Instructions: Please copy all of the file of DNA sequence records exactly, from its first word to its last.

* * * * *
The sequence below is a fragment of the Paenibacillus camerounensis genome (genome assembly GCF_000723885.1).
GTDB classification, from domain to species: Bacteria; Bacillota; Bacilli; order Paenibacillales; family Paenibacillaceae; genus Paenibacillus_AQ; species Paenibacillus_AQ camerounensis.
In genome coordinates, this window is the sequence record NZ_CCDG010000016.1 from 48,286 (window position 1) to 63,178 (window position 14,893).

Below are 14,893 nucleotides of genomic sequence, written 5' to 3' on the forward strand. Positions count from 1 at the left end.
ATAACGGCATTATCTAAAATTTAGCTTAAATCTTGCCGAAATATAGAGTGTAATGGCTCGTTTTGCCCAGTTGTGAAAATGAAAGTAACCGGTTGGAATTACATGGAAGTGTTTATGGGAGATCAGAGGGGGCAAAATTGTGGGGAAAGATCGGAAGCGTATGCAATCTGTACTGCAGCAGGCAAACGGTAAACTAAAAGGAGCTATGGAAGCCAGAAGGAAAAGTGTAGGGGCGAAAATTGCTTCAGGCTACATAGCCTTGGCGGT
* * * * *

The sequence below is a fragment of the Paenibacillus camerounensis genome (genome assembly GCF_000723885.1).
GTDB classification, from domain to species: Bacteria; Bacillota; Bacilli; order Paenibacillales; family Paenibacillaceae; genus Paenibacillus_AQ; species Paenibacillus_AQ camerounensis.
In genome coordinates, this window is the sequence record NZ_CCDG010000016.1 from 48,286 (window position 1) to 63,178 (window position 14,893).

Below are 14,893 nucleotides of genomic sequence, written 5' to 3' on the forward strand. Positions count from 1 at the left end.
ATAACGGCATTATCTAAAATTTAGCTTAAATCTTGCCGAAATATAGAGTGTAATGGCTCGTTTTGCCCAGTTGTGAAAATGAAAGTAACCGGTTGGAATTACATGGAAGTGTTTATGGGAGATCAGAGGGGGCAAAATTGTGGGGAAAGATCGGAAGCGTATGCAATCTGTACTGCAGCAGGCAAACGGTAAACTAAAAGGAGCTATGGAAGCCAGAAGGAAAAGTGTAGGGGCGAAAATTGCTTCAGGCTACATAGCCTTGGCGGT